Editor’s note: This editorial expresses the views of the Log Cabin Democrat. The editorial board is composed of Frank Leto, Jeanette Anderton and Alex Kienlen.

Take the fourth

We state this simply: If Mississippi can strike its state flag in favor of a flag which does not honor its confederacy history, Arkansas can certainly remove its confederacy-supporting fourth star from the center of its flag.

The fourth star, the single star above the word “Arkansas,” was first added in 1923 – this according to Arkansas Secretary of State John Thurston’s website – to commemorate Arkansas being part of the Confederate States of America. Originally it was a fourth star in a line of stars but after a “furor,” per Thurston, three stars were moved below the state’s name with the single confederacy-supporting star remaining above the word “Arkansas” at the flag’s center.

We could go on as to the temperament of Arkansas, if not America, in the early 1920s and the thought process which would lead to the addition of the fourth star. We will note, however, that the 20s were also the time of the Ku Klux Klan’s ascendancy in Arkansas and, yes, America. That fourth star reflects the “Who’s in charge here” politics of that group and its brow-beating in that era.

And those white-supremacy politics are wrong, simply wrong.

We note further the “furor” moving three stars below the state’s name and the single, then-new, star above is not without its own symbolism, that “Who’s in charge here” being somehow above (above!) the name of the state is further not coincidental.

In fact to assert otherwise, that the fourth start, that the star’s arrangement, doesn’t mean anything or some other “No harm intended” response is so much whistling past the graveyard. The fourth star was put there in support of the confederacy. The fourth star was ultimately placed above the name of our very great state – and this is unacceptable.

Arkansas was formed by people who came, cleared a space on a wild American frontier and formed an identity. In time, and with statehood, a state flag was formed, the three stars in its center symbolic of its heritage leading to its formation. The fourth star, added 10 years after on our flag does not reflect heritage but instead the goals and schemes of those who would separate us, divide us. Those politics must not be honored.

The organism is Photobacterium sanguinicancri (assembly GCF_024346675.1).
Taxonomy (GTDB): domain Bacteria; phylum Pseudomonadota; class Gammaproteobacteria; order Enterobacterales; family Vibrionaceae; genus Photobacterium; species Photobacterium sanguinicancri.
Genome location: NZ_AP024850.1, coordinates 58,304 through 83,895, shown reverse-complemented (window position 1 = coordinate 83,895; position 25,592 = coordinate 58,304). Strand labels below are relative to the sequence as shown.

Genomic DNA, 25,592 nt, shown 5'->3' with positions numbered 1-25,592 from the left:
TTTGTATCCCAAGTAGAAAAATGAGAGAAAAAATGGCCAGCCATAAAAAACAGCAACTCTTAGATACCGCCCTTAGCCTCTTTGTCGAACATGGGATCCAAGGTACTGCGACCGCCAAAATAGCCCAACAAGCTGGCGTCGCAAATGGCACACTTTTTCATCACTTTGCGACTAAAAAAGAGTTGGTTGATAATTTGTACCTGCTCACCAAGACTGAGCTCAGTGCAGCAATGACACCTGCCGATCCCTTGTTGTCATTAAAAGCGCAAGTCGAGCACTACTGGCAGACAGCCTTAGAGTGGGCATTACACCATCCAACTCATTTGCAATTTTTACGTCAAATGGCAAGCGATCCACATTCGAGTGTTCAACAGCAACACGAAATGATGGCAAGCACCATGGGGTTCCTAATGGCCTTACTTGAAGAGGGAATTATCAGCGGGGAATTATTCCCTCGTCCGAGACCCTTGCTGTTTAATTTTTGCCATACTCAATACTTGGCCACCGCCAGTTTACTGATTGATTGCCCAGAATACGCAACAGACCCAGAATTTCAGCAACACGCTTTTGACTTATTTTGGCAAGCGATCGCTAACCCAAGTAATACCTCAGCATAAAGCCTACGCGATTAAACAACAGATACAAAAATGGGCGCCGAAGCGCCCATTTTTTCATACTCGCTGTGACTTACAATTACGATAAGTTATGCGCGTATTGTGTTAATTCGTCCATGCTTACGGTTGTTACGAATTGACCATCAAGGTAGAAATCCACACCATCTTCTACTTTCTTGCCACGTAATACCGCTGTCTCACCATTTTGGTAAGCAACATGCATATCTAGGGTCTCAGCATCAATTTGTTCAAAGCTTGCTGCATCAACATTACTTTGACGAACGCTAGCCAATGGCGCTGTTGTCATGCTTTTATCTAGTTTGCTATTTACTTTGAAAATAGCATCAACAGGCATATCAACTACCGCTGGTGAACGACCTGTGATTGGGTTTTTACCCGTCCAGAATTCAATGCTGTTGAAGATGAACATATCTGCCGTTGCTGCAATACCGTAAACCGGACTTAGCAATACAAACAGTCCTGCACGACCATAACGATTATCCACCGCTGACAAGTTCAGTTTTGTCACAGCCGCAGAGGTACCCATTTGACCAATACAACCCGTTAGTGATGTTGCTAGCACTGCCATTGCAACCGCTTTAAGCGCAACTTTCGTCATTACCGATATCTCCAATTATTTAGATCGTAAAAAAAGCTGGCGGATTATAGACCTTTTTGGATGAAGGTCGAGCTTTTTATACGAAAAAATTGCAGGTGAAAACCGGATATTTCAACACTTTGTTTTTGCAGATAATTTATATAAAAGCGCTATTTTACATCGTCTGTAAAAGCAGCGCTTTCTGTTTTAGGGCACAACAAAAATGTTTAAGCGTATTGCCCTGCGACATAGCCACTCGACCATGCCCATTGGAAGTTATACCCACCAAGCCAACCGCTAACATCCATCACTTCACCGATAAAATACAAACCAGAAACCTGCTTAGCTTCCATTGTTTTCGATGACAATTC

The fourth star is not who we are; the fourth star must go.

Editor’s note: The above editorial originally ran in the Log Cabin Democrat July 25.

Hebrews 12: 1-13 (NIV)

Therefore, since we are surrounded by such a great cloud of witnesses, let us throw off everything that hinders and the sin that so easily entangles. And let us run with perseverance the race marked out for us, 2 fixing our eyes on Jesus, the pioneer and perfecter of faith. For the joy set before him he endured the cross, scorning its shame, and sat down at the right hand of the throne of God. 3 Consider him who endured such opposition from sinners, so that you will not grow weary and lose heart.

God Disciplines His Children

4 In your struggle against sin, you have not yet resisted to the point of shedding your blood. 5 And have you completely forgotten this word of encouragement that addresses you as a father addresses his son? It says,

“My son, do not make light of the Lord’s discipline,

and do not lose heart when he rebukes you,

6 because the Lord disciplines the one he loves,

and he chastens everyone he accepts as his son.”

7 Endure hardship as discipline; God is treating you as his children. For what children are not disciplined by their father? 8 If you are not disciplined – and everyone undergoes discipline – then you are not legitimate, not true sons and daughters at all. 9 Moreover, we have all had human fathers who disciplined us and we respected them for it. How much more should we submit to the Father of spirits and live! 10 They disciplined us for a little while as they thought best; but God disciplines us for our good, in order that we may share in his holiness. 11 No discipline seems pleasant at the time, but painful. Later on, however, it produces a harvest of righteousness and peace for those who have been trained by it.

12 Therefore, strengthen your feeble arms and weak knees. 13 “Make level paths for your feet,” so that the lame may not be disabled, but rather healed.

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